As of 659, Lu was serving as the minister of treasury, when he was given the designation Canzhi Zhengshi (參知政事), making him a chancellor de facto. Later that year, when the former chancellor and Emperor Gaozong's uncle Zhangsun Wuji, who had already been exiled on suspicion of treason, was accused of further plotting, Lu, along with fellow chancellors Li Ji, Xu Jingzong, Xin Maojiang, and Ren Yaxiang were put in charge of the investigation (although it was Xu, who was an ally of Emperor Gaozong's powerful wife Empress Wu (later known as Wu Zetian), who drove the investigation), which resulted in Zhangsun's forced suicide. Yet later that year, Lu was given the designation of Tong Zhongshu Menxia Sanpin (同中書門下三品), a more honored designation for a chancellor de facto. However, in 660, he was accused of mishandling the ministry of treasury, and he was removed from his offices, and further was sent to Run Prefecture (潤州, roughly modern Zhenjiang, Jiangsu) to be its prefect. He was subsequently made the secretary general of Yong Prefecture and given the honorific title Yinqing Guanglu Daifu (銀青光祿大夫). In 669, he was made the minister of justice. He soon requested retirement on account of old age, and Emperor Gaozong agreed, further giving him the honorific title of Jinzi Guanglu Daifu (金紫光祿大夫).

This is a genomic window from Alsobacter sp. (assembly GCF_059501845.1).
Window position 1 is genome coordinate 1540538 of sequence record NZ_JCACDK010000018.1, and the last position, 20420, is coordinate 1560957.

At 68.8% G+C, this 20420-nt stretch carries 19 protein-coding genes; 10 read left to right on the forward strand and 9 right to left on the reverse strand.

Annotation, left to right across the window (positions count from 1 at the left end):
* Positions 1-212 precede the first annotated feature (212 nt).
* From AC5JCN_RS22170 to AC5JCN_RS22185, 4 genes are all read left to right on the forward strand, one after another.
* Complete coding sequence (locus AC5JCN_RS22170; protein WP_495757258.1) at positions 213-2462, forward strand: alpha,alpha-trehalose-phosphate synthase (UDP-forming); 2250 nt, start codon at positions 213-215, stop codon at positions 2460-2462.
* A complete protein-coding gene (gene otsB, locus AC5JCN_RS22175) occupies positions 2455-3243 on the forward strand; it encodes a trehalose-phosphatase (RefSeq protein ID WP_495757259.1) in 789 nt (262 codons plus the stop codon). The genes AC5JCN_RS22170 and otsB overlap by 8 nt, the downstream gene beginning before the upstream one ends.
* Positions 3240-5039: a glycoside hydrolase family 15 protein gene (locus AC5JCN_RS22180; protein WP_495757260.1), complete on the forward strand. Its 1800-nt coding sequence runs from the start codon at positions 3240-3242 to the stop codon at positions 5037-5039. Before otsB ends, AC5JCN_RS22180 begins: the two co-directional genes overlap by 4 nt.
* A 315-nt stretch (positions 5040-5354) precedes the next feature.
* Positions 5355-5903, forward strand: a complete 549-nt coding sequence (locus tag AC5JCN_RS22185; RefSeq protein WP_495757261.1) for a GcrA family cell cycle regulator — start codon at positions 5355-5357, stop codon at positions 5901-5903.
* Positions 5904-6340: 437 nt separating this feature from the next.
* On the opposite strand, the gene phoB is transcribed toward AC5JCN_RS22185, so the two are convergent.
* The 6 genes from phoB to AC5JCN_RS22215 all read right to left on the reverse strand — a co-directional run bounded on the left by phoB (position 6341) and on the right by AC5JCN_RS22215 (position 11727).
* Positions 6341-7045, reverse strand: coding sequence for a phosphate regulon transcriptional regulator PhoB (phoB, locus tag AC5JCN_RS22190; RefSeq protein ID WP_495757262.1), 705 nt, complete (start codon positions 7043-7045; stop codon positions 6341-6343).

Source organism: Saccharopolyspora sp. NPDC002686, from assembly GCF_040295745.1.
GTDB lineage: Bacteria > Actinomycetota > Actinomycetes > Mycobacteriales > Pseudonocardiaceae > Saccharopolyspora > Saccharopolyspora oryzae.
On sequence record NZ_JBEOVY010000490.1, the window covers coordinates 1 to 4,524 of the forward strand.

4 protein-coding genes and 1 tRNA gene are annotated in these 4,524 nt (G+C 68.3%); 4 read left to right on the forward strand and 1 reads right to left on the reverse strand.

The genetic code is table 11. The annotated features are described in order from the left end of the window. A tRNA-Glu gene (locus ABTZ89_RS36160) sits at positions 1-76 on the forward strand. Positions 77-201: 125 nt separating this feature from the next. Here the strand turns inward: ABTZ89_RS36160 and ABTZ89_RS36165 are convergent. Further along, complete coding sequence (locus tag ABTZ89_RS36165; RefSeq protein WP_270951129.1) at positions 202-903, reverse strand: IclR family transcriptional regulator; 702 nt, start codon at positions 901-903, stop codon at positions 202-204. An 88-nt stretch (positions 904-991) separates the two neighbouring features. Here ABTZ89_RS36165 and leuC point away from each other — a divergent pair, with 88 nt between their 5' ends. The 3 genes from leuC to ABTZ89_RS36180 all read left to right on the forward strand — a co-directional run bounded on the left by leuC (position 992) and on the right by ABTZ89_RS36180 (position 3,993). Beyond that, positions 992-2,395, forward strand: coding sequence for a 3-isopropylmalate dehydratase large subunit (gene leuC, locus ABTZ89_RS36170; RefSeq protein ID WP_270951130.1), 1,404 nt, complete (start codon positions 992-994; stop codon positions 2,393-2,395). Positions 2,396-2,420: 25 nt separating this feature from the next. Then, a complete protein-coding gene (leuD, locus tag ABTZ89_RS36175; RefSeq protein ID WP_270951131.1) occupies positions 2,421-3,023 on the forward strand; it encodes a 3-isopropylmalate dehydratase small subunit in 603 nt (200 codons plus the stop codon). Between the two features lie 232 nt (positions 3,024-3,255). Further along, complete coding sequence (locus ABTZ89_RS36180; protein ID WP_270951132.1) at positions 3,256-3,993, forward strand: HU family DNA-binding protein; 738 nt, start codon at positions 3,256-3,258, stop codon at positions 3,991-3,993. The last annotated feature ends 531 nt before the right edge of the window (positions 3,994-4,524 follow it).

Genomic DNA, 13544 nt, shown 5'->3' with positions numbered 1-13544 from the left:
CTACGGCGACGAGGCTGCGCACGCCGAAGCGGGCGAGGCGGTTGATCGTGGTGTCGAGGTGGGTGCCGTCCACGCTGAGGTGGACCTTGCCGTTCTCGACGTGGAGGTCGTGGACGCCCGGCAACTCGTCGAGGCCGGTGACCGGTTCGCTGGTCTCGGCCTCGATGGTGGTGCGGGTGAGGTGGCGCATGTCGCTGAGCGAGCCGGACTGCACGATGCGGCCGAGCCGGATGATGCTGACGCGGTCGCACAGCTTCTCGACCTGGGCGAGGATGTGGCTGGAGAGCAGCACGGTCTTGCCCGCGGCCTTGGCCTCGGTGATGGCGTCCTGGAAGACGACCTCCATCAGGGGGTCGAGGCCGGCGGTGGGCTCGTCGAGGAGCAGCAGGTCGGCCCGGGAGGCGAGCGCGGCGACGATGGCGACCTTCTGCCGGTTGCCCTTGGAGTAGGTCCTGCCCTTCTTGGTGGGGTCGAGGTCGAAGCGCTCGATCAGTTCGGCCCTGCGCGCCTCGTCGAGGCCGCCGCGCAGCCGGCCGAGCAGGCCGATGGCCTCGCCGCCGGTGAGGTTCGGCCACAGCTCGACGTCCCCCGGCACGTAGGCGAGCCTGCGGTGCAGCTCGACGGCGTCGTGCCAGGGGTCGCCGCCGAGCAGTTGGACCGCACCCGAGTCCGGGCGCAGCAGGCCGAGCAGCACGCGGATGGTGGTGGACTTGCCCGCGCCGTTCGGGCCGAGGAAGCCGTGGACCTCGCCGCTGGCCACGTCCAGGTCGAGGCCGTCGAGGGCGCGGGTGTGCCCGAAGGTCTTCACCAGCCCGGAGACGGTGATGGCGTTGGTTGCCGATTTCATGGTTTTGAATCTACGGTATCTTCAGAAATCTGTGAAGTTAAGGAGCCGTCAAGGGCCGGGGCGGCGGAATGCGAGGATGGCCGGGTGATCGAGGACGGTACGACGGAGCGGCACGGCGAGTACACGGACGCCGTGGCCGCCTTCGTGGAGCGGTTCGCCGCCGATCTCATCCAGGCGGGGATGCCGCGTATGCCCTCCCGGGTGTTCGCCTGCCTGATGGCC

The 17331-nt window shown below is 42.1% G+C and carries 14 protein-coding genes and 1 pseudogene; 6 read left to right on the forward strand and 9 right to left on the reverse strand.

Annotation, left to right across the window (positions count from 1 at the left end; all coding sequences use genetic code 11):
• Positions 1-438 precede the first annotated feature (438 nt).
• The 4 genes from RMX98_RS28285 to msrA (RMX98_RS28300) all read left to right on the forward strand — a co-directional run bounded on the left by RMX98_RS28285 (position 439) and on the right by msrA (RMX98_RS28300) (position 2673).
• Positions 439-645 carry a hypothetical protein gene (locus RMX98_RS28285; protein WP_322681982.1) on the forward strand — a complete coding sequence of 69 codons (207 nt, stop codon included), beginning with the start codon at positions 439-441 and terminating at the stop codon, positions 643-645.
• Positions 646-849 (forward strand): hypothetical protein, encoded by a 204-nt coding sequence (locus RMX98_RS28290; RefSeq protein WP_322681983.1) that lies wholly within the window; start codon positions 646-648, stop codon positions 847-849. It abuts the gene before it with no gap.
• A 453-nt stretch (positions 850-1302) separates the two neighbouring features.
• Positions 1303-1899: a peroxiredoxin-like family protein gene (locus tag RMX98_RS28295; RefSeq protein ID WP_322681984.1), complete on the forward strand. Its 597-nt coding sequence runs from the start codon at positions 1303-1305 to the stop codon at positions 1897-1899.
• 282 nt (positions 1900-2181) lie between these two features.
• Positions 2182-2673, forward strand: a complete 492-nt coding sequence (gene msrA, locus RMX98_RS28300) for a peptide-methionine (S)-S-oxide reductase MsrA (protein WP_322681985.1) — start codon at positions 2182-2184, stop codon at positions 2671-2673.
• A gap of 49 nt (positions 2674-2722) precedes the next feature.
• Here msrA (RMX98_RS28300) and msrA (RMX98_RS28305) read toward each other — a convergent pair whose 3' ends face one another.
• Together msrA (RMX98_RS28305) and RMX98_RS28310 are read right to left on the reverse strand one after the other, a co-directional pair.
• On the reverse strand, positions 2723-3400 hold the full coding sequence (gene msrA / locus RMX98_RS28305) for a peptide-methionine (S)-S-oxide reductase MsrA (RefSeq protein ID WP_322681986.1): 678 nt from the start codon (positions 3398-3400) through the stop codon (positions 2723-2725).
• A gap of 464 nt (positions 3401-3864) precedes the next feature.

Lu died in 670 and was buried with honors. Prior to his death, he gave this order to his sons:
Death and life are but part of the natural law, just like there are sunrise and sunset. After I die, bury me in my usual clothes. When you sacrifice to me, use usual foods and not large animals. Make my tomb just high enough to be recognizable, and not excessively large. Bury me as soon as it is appropriate, and do not use diviners to figure out which day is lucky. Use only pottery and lacquer items for my burial items. Bury me in only a coffin, not a second-layer outer coffin. The tombstone should just have my office titles and the years, not an exaggerated text.
- Lu Cheng'en (卢承恩)
- Lu Chengti (卢承悌)
- Lu Chengji (卢承基)
- Lu Chengye (卢承业)
- Lu Chengtai (卢承泰)
- Lu Chengli (卢承礼)
- Lu Chengfu (卢承福)
- Lu Jingzuo (盧景祚)
- Lu Jingyu (盧景裕)
- According to New Book of Tang vol. 73, Lu Chengqing only had a son named Lu Xu (卢谞), who would serve as director of ministry of personnel (吏部郎中). Lu Xu had two sons: Lu Yun (卢郧), prefect of Chu (滁州); Lu Yuan (卢垣), whose son Lu Youlin (卢幼临) would serve as director of ministry of justice (刑部郎中)